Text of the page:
Purpose: This review assesses the current state of knowledge regarding preclinical and clinical pharmacology for brain tumor chemotherapy and evaluates relevant brain tumor pharmacology studies before October 2006. Results: Chemotherapeutic regimens in brain tumor therapy have often emerged from empirical clinical studies with retrospective pharmacologic explanations, rather than prospective trials of rational chemotherapeutic approaches. Brain tumors are largely composed of CNS metastases of systemic cancers. Primary brain tumors, such as glioblastoma multiforme or primary CNS lymphomas, are less common. Few of these tumors have well-defined optimal treatment. Brain tumors are protected from systemic chemotherapy by the blood-brain barrier (BBB) and by intrinsic properties of the tumors. Pharmacologic studies of delivery of conventional chemotherapeutics and novel therapeutics showing actual tumor concentrations and biologic effect are lacking. Conclusion: In this article, we review drug delivery across the BBB, as well as blood-tumor and -cerebrospinal fluid (CSF) barriers, and mechanisms to increase drug delivery to CNS and CSF tumors. Because of the difficulty in treating CNS tumors, innovative treatments and alternative delivery techniques involving brain/cord capillaries, choroid plexus, and CSF are needed.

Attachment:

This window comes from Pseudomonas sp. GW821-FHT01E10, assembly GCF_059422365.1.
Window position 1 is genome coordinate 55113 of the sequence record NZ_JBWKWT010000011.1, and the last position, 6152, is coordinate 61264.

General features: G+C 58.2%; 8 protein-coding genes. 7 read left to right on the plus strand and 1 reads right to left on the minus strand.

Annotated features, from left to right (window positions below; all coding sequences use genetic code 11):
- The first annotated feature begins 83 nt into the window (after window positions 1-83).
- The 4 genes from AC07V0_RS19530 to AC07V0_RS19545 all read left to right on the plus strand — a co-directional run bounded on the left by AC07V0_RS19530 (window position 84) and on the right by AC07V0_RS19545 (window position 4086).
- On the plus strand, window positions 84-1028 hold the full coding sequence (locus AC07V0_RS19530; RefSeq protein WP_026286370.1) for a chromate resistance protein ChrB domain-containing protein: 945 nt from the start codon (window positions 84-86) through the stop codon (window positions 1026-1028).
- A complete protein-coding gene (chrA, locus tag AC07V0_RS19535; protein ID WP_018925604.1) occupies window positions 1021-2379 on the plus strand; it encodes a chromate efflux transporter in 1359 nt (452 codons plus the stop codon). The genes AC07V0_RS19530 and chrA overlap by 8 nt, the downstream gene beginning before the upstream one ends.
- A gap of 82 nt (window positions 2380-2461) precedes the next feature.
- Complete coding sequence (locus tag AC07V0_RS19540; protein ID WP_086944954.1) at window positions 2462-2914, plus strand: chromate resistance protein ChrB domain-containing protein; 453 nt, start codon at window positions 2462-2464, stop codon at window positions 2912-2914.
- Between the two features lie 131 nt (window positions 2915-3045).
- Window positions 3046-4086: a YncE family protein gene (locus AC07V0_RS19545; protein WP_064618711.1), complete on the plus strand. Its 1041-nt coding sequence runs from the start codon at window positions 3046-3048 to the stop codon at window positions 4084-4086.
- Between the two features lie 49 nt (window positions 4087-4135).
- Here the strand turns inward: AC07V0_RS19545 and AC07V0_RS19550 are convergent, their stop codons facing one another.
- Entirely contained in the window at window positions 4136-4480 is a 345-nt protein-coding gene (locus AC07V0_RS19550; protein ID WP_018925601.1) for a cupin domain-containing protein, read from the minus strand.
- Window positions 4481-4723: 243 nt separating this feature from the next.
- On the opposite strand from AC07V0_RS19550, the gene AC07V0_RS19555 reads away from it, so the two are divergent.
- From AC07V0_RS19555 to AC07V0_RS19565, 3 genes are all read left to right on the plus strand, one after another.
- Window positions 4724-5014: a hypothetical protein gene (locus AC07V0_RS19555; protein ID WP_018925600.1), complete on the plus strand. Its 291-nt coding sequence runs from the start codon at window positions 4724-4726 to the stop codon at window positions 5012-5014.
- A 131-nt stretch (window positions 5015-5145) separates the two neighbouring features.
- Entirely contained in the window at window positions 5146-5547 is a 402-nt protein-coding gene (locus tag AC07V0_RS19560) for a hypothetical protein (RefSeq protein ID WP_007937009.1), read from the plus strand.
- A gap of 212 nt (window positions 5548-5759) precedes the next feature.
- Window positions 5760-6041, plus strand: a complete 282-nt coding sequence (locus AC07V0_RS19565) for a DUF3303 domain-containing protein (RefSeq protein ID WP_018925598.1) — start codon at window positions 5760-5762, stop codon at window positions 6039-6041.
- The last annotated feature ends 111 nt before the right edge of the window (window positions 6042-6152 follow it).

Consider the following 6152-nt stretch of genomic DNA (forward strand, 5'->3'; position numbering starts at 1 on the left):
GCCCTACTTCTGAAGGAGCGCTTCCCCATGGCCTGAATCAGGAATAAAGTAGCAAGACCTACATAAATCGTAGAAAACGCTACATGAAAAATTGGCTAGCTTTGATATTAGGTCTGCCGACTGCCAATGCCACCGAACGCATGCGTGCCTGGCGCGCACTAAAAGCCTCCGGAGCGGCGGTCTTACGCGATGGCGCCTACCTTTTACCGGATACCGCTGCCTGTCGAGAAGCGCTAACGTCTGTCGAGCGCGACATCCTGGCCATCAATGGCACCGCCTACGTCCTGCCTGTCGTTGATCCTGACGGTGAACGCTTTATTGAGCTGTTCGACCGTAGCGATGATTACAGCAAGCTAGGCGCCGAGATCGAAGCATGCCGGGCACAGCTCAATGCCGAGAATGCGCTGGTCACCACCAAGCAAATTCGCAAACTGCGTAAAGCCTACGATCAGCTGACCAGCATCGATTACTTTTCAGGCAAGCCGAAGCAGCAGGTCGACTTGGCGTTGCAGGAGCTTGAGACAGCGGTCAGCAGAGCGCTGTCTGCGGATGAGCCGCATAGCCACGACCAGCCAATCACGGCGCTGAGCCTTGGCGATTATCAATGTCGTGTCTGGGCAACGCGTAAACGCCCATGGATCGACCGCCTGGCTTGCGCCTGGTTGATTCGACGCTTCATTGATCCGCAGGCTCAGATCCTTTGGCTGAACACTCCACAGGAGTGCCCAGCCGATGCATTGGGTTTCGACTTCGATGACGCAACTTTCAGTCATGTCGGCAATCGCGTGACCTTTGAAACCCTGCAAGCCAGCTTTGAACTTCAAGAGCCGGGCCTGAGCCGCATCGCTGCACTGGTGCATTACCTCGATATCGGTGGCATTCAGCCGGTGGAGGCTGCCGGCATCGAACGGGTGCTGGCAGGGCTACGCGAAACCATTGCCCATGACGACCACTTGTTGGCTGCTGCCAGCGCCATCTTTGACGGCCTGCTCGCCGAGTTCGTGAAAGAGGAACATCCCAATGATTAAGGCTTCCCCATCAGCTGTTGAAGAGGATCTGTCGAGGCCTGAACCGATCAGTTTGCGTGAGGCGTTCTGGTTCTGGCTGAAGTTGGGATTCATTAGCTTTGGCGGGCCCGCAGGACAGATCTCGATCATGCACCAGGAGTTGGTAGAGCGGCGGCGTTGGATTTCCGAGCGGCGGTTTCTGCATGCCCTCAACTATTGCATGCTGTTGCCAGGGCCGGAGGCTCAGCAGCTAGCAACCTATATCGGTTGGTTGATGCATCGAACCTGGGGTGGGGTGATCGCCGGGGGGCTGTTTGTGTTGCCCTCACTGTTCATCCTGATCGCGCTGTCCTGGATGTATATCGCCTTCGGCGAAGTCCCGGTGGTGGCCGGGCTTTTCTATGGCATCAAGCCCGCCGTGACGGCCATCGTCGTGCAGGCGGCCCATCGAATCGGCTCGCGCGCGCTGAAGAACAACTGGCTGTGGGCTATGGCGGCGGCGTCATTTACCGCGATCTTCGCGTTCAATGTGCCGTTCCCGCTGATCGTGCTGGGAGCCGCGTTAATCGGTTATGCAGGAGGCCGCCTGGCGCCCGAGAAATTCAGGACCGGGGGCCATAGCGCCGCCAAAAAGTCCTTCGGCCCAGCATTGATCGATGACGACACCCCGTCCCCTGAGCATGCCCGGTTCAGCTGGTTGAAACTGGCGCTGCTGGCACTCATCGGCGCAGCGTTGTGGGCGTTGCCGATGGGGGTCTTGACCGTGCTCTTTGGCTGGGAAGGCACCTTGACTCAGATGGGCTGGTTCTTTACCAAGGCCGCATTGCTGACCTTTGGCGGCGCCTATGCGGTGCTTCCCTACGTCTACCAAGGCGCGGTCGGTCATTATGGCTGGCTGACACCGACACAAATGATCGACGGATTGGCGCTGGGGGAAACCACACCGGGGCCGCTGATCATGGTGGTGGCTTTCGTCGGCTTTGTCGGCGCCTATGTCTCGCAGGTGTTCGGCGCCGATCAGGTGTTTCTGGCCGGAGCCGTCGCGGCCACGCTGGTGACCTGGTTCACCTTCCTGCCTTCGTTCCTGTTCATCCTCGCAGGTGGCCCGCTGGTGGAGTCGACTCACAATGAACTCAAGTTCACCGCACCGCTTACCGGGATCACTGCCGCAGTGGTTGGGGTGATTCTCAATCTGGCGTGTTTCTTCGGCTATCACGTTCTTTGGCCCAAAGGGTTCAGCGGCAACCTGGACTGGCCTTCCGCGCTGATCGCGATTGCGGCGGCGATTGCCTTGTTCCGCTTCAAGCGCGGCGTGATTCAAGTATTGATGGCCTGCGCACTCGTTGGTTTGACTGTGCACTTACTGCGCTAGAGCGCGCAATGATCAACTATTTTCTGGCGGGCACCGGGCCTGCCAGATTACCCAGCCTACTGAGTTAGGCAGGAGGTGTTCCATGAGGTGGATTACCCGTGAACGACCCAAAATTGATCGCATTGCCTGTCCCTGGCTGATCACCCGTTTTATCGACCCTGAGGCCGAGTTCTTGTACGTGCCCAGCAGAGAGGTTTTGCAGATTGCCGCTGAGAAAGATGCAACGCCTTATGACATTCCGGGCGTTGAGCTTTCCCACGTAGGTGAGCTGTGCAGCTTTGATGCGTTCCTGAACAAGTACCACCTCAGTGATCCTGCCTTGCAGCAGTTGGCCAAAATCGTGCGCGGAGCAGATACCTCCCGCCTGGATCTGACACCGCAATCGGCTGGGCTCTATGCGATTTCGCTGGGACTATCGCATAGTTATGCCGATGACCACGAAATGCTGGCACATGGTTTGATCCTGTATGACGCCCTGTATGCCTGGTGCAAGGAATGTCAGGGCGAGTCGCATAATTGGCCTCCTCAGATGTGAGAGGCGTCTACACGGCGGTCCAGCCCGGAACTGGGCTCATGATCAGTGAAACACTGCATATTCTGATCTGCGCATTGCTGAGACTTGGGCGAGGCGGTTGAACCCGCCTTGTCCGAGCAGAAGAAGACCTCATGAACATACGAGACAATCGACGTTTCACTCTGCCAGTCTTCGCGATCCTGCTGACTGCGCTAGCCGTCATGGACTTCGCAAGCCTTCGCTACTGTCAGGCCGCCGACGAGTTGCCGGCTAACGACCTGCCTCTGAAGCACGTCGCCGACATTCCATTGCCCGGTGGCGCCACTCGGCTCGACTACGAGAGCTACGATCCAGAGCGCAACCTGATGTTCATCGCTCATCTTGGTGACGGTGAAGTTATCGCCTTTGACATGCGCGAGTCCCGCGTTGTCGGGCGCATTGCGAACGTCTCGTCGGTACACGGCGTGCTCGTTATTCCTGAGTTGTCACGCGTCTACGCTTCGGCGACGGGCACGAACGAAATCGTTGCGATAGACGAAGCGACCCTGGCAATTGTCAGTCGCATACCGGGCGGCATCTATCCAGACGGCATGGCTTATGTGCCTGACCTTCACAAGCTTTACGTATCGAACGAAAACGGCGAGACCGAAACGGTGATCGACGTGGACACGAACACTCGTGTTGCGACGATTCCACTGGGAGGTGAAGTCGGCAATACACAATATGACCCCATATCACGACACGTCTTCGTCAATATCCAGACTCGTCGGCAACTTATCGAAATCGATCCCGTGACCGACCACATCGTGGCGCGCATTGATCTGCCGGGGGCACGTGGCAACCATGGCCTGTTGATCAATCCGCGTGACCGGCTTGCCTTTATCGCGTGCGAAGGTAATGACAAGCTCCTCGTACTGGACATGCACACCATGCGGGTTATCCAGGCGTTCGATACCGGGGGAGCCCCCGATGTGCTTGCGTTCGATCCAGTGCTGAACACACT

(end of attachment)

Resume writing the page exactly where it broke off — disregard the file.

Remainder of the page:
ASJC Scopus subject areas
- Cancer Research